EMBARGOED FOR RELEASE UNTIL 4 PM ET, July 30, 2008
Gene May Put Women with Migraine at Increased Risk of Heart Disease and Stroke
ST. PAUL, Minn. – Women who experience migraine with aura appear to be at an increased risk of heart disease and stroke if they have a certain gene, according to a study published in the July 30, 2008, online issue of Neurology®, the medical journal of the American Academy of Neurology. For the study, researchers followed 25,001 Caucasian women for the occurrence of cardiovascular disease, including heart attacks and ischemic stroke. About 18 percent of the women in the study had a history of migraine while 40 percent of those with active migraine reported migraine with aura. Migraine with aura can be described as neurological symptoms that usually last for about 30 minutes and most often lead to visual disturbances. The women were also tested for a certain gene variant in the methyleneterahydrofolate reductase gene. During a 12-year follow-up period, 625 cardiovascular disease events occurred. The study found that women who had both the gene variant and migraine with aura had more than three times the risk of cardiovascular disease, which was driven by four times the risk for stroke compared with women who did not have the gene variant and no history of migraine. An estimated 11 percent of the study population carries the gene variant. “This gene by itself does not appear to increase the risk for overall and for specific cardiovascular disease, but rather this research suggests a possible connection between the gene variant and migraine with aura. While it is too early to start testing young women with migraine with aura for this gene variant, more focused research will help us to understand these complex links and will help us to potentially develop preventative strategies,” said study author Tobias Kurth, MD, ScD, with Brigham and Women’s Hospital and Harvard Medical School in Boston, MA. Kurth is also a member of the American Academy of Neurology. Since the study only looked at women, investigators say it is not known whether the results would be the same in men. “Doctors should try to reduce heart disease risk factors and advise young women who experience migraine with aura not to smoke and to consider birth control pill alternatives as these increase the risk of ischemic vascular problems,” said Kurth. Heart disease is the leading cause of death and stroke is the third leading cause of death in the United States. The study was supported by grants from the National Heart, Lung and Blood Institute, the National Cancer Institute, the Donald W. Reynolds Foundation, the Leducq Foundation, the Doris Duke Charitable Foundation, F. Hoffman La-Roche and Roche Molecular Systems and the German Research Foundation.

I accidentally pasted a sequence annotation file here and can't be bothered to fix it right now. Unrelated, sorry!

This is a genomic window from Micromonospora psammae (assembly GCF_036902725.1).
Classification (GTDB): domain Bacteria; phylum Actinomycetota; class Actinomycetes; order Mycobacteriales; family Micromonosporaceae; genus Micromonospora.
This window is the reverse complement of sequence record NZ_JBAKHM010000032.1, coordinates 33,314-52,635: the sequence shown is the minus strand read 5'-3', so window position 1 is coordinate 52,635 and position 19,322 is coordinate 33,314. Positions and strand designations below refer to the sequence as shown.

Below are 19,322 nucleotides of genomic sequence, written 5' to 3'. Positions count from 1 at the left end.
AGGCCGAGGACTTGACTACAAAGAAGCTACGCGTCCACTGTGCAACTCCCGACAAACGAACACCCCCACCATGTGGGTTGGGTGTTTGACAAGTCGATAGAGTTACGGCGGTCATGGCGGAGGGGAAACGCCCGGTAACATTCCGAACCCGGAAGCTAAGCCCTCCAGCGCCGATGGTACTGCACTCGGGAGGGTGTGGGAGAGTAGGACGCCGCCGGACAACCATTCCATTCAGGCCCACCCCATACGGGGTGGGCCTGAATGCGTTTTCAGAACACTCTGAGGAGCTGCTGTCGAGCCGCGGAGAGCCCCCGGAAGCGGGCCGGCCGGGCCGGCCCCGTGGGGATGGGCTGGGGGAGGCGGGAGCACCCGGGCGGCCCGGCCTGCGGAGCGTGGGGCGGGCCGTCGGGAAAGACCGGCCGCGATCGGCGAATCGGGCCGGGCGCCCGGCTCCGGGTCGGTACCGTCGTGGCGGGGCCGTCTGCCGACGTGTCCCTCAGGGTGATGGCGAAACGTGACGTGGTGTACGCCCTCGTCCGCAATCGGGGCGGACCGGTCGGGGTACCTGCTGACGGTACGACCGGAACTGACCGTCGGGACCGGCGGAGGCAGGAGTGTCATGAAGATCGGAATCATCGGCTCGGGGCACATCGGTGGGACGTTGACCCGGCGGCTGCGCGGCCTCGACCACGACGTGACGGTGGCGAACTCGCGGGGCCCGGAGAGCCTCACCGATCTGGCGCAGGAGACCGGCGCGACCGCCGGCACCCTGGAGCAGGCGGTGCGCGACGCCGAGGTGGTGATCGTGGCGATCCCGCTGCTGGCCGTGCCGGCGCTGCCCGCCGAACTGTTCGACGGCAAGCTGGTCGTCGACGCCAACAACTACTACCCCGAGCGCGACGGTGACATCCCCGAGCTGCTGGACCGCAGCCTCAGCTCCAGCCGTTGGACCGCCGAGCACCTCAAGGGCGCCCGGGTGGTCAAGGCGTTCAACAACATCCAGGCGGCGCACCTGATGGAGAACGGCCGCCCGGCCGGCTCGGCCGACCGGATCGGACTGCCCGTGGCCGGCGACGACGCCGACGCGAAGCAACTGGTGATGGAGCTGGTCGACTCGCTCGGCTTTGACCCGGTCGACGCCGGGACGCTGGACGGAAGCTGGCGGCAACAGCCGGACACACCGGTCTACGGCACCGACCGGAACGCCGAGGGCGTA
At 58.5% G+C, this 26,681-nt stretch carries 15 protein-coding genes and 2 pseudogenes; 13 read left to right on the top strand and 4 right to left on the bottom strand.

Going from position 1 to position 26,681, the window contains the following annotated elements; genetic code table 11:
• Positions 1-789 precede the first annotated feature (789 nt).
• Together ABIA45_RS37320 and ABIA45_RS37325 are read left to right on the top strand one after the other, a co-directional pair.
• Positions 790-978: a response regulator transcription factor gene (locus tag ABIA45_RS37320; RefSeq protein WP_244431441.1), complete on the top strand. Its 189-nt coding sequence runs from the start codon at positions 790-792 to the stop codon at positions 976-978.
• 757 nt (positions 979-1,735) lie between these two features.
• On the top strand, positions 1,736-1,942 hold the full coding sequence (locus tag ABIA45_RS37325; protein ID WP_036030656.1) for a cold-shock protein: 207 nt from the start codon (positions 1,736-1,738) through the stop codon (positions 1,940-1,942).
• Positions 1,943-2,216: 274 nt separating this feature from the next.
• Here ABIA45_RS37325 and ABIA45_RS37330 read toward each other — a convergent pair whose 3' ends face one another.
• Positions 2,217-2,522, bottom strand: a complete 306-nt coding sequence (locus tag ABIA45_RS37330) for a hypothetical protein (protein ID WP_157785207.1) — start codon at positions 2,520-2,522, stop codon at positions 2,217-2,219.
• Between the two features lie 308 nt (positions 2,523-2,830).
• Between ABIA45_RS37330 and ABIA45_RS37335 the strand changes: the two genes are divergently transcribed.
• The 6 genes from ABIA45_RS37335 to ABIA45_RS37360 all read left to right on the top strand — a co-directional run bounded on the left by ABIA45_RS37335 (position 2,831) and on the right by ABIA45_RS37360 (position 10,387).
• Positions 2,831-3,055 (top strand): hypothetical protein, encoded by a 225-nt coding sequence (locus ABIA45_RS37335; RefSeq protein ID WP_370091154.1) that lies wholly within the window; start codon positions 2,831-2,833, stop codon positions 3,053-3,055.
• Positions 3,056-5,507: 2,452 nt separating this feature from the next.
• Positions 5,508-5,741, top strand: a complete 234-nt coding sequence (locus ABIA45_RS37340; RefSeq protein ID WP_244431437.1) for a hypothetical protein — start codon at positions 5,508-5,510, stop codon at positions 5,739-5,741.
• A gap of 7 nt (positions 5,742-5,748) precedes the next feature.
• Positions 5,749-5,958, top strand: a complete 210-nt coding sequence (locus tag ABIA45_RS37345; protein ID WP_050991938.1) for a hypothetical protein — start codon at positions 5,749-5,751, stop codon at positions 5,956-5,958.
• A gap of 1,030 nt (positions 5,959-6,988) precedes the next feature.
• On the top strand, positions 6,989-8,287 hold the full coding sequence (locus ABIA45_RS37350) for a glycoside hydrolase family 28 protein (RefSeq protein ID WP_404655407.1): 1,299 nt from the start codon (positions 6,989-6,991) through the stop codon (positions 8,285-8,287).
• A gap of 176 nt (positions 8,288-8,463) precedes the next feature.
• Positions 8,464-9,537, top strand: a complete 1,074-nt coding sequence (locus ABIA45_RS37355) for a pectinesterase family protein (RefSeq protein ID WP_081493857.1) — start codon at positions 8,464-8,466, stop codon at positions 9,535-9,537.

The American Academy of Neurology, an association of more than 21,000 neurologists and neuroscience professionals, is dedicated to improving patient care through education and research. A neurologist is a doctor with specialized training in diagnosing, treating and managing disorders of the brain and nervous system such as epilepsy, dystonia, migraine, Huntington’s disease, and dementia. For more information about the American Academy of Neurology, visit www.aan.com.